Cosmopolitan Romance: The Adventure of Archaeology, the Politics of Genre, and the Origins of the Future in Walter Scott's Crusader Novels
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CitationOcheltree, Matthew Neal. 2015. Cosmopolitan Romance: The Adventure of Archaeology, the Politics of Genre, and the Origins of the Future in Walter Scott's Crusader Novels. Doctoral dissertation, Harvard University, Graduate School of Arts & Sciences.
AbstractRomanticism is the only literary-historical period defined by its privileged relation to a single genre: romance. This dissertation reorients our understanding of Romanticism’s posture toward the problem of origins, which the recursive movement of romance rendered indispensible for modern philosophies of history, by examining Sir Walter Scott’s treatment of chivalry in Ivanhoe, the Tales of the Crusaders, Tales of My Landlord (Fourth Series), and The Siege of Malta. I argue that Scott seized on the Crusades to work through moments of artistic and cultural crisis, and to carry the ordeal of romance into the crucible of the Orient, where the extravagant origins of chivalry and the decadent ends of empire converged. The perspective of orientalism, I argue, yielded unique insights into the prehistory of both nationalism and cosmopolitanism, provoking Scott to revise the sentimental historicism that he had perfected in his domestic fictions and that still figures prominently in recent accounts of the genealogy of modernity.
By reading Scott’s chivalric romances through the lens of late style, we recover the ambivalence that was always present in his dialectical approach to sovereignty and subjectivity, nation and empire, culture and capitalism, and that led to the creative dissolution of the literary form that his prior achievements had popularized. In Ivanhoe, I argue, Scott’s critique of political economy and national historicism indicted the logic of requital and redemption by which Christian chivalry ushered in the era of modern civility; it also exposed the foundations of a culture predicated on the denial of the universal claims of nature as much as the exclusion of difference, both exemplified by the novel’s Jewish characters. In The Betrothed and The Talisman, Scott’s deconstruction of sovereignty took on new cosmopolitan dimensions as he explored alternative paradigms for the construction of subjectivity and the governance of the imperial state through the absolute, universal imperatives of hospitality and sacrifice. In his final novels, Count Robert of Paris and Castle Dangerous, the collapse of the aesthetic spelled the end of empire, but also promised new opportunities for the extravagant renovation of romance and the revitalization of the late romancer.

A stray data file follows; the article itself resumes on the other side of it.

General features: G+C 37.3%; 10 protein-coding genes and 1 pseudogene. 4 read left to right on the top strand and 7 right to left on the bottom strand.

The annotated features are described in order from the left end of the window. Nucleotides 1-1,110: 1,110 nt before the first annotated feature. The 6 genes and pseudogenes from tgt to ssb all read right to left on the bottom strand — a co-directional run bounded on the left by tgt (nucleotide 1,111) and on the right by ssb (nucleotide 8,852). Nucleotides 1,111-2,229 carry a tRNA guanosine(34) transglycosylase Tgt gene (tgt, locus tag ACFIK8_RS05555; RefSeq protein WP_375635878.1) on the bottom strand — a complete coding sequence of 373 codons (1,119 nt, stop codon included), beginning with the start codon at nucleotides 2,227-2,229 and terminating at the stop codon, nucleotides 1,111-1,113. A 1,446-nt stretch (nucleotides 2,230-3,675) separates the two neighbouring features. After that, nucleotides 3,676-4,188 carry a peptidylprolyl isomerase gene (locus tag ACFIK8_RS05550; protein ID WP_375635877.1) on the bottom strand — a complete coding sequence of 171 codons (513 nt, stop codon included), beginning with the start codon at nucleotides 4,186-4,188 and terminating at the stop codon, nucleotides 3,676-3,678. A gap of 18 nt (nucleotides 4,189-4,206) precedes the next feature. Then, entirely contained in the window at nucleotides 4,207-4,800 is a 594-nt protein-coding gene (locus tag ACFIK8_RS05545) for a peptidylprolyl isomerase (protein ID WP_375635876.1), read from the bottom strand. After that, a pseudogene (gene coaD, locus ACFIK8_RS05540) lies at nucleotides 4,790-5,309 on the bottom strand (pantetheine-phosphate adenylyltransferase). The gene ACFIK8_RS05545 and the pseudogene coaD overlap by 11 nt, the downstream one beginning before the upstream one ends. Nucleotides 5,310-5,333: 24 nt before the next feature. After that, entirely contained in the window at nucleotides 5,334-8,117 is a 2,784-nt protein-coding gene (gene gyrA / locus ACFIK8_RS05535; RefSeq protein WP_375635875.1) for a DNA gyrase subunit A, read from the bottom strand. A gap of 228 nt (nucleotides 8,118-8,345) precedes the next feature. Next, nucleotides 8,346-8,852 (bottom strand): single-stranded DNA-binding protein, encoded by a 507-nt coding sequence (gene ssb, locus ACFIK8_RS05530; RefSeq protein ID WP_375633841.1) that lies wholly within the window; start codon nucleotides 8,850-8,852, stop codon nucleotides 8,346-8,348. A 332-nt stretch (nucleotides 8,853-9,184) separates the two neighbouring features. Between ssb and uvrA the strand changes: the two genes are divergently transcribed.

The version of Scott I present is not the writer the canon recognizes, but a restless innovator who ranks among the foremost poets, philosophers, and prophets of the age, from Blake and Shelley to Southey and Byron: a radical thinker who engaged profoundly with questions of ethical responsibility and the conditions of political action, as well as with the limits of historical representation in a world exposed to the contradictions of global life. The new form of romance Scott fashioned to confront these challenges reveals an ironic, even baroque countercurrent in Romanticism that interrogates the shifting grounds of radicalism and resists the closed economies of conservatism without necessarily calling for political revolution. Drawing on thinkers such as Walter Benjamin, Michel Foucault, Jacques Derrida, Paul de Man, Fredric Jameson, Giorgio Agamben, and Alain Badiou, I argue that the method of archaeological regression Scott developed in his chivalric romances offers prescient lessons for contemporary political theory and historical ontology, and that his vision of global change helps us reimagine the ruins of the past as a horizon for the unlimited potential of the future to be otherwise.
Citable link to this pagehttp://nrs.harvard.edu/urn-3:HUL.InstRepos:23845442
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